The Nuclear Fuel Working Group (“NFWG”) concluded this to be a matter of national security, energy security, national defense, and political influence. Cited were Russia weaponizing its energy supply, China using predatory economics as a tool of statecraft, and predatory practices and tactics of foreign state-owned conglomerates backed by the full support of their governments. In follow-up, the DOE has identified strategic policies of state-owned foreign enterprises for undercutting world prices, making it virtually impossible for U.S. producers to compete in uranium mining and nuclear fuel markets. Globally, there are over 100 new nuclear reactor builds projected to be completed this decade with 72 of those reactors to be constructed by Chinese and Russian vendors. The NFWG found an urgent need to address the unlevel playing field that American companies face by taking actions to prevent the near-term collapse of the domestic uranium mining, milling, and conversion industries and invest in next generation advanced nuclear technology.
The DOE’s Office of Nuclear Energy (“NE”) is leading the implementation of several of these initiatives. The domestic Uranium Reserve program is taking shape, funded by annual $150 million budgetary requests. The NE will buy uranium direct from domestic mines and contract for conversion services. A competitive procurement process will be established during the next year. The NE also announced the launch of the Advanced Reactor Demonstration Program, backed by a $230 million appropriation, to assist in bringing two U.S. advanced nuclear reactors operational within 5 to 7 years. Next steps remain ongoing, as the DOE continues to prepare a report for Congress on the Key Challenges in Reconstituting Uranium Mining and Conversion Capabilities in the United States. In following NFWG recommendations, a bipartisan group of U.S. Senators has called for the Russian Suspension Agreement, which expires at the end of 2020, to not only be extended but mandate a reduction in imports below the existing 20% limit.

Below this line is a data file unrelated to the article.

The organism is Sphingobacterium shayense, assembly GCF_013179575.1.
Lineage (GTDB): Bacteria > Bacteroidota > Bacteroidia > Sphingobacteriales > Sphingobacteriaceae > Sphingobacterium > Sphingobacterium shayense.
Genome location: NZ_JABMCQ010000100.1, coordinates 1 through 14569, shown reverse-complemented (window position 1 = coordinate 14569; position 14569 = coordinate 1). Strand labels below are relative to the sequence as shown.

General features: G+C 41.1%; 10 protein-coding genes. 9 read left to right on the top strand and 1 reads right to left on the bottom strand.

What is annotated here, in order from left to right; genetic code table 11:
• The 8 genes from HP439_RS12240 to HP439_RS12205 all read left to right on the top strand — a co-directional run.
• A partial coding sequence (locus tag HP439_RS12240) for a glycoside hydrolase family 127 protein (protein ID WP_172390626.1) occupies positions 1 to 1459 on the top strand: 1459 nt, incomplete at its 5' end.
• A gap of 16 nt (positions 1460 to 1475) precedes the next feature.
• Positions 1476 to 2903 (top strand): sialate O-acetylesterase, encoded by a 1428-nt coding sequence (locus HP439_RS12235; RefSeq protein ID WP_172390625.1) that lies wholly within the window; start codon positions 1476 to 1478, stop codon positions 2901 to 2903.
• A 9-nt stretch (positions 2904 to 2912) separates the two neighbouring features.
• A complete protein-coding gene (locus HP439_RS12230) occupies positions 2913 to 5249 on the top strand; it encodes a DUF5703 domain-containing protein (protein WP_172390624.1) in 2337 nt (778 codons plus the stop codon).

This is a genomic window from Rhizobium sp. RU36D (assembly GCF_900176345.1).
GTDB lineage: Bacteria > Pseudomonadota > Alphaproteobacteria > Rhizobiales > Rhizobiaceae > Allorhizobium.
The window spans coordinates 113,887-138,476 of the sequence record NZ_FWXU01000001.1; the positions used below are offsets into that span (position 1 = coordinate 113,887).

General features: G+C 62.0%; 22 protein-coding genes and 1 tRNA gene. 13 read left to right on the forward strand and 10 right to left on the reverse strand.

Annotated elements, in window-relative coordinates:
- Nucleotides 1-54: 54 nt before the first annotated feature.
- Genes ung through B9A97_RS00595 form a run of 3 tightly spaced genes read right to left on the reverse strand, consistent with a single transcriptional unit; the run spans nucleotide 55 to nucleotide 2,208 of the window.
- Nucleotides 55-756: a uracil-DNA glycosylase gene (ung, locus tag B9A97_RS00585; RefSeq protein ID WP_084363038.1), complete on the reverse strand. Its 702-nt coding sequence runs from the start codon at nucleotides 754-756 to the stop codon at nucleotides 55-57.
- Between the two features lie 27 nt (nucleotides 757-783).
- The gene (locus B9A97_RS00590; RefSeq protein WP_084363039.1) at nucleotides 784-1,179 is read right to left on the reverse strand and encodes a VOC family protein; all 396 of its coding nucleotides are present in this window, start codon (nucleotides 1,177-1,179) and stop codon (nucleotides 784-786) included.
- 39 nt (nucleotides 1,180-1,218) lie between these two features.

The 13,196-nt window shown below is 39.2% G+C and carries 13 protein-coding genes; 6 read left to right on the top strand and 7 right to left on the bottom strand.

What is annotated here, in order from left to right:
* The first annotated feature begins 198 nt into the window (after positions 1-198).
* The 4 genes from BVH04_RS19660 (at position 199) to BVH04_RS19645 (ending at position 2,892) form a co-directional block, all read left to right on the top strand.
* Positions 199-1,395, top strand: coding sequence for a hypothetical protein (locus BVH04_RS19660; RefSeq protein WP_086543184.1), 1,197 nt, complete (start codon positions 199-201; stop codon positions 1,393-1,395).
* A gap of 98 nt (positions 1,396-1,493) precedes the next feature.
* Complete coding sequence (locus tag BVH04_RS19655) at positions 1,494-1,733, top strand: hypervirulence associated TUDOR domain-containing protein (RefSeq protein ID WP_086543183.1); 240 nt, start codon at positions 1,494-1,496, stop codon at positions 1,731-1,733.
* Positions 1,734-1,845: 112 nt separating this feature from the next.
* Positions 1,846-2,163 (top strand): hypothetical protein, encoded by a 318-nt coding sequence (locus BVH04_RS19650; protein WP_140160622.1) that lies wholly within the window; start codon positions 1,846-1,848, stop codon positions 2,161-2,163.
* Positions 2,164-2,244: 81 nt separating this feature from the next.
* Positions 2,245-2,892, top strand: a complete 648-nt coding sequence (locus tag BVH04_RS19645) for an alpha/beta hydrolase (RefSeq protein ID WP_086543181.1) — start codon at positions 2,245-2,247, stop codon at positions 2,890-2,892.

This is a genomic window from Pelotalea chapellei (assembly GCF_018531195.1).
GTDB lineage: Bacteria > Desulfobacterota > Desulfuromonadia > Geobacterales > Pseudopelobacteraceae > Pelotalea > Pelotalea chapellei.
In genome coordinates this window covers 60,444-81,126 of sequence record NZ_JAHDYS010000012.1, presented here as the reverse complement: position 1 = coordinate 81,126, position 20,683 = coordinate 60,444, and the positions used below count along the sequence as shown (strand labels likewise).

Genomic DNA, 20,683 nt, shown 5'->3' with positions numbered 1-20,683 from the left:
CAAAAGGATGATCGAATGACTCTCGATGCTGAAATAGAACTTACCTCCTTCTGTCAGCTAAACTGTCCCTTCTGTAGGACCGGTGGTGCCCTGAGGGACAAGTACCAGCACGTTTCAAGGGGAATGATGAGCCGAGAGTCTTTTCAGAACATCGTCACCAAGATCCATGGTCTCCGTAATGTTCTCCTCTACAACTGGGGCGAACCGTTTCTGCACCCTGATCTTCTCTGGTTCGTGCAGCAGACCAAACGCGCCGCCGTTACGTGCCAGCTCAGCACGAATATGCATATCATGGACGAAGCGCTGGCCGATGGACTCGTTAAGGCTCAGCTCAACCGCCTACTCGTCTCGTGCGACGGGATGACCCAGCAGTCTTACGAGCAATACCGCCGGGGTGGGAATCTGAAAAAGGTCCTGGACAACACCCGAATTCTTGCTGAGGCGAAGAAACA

Western continues to be one of the few uranium companies holding previously producing, permitted, and developed mines in the United States, well positioned to benefit from these market developments as they evolve.
About Western Uranium & Vanadium Corp.
Western Uranium & Vanadium Corp. is a Colorado based uranium and vanadium conventional mining company focused on low cost near-term production of uranium and vanadium in the western United States, and development and application of kinetic separation.
Cautionary Note Regarding Forward-Looking Information: Certain information contained in this news release constitutes “forward-looking information” or a “forward-looking statements” within the meaning of applicable securities laws (collectively, “forward-looking statements”). Statements of that nature include statements relating to, or that are dependent upon: the Company’s expectations, estimates and projections regarding exploration and production plans and results; the timing of planned activities; whether the Company can raise any additional funds required to implement its plans; whether regulatory or analogous requirements can be satisfied to permit planned activities; and more generally to the Company’s business, and the economic and political environment applicable to its operations, assets and plans. All such forward-looking statements are subject to important risk factors and uncertainties, many of which are beyond the Company’s ability to control or predict. Please refer to the Company’s most recent Management’s Discussion and Analysis, as well as its other filings at www.sec.gov and/or www.sedar.com, for a more detailed review of those risk factors. Readers are cautioned not to place undue reliance on the Company’s forward-looking statements, and that these statements are made as of the date hereof. While the Company may do so, it does not undertake any obligation to update these forward-looking statements at any particular time, except as and to the extent required under applicable laws and regulations.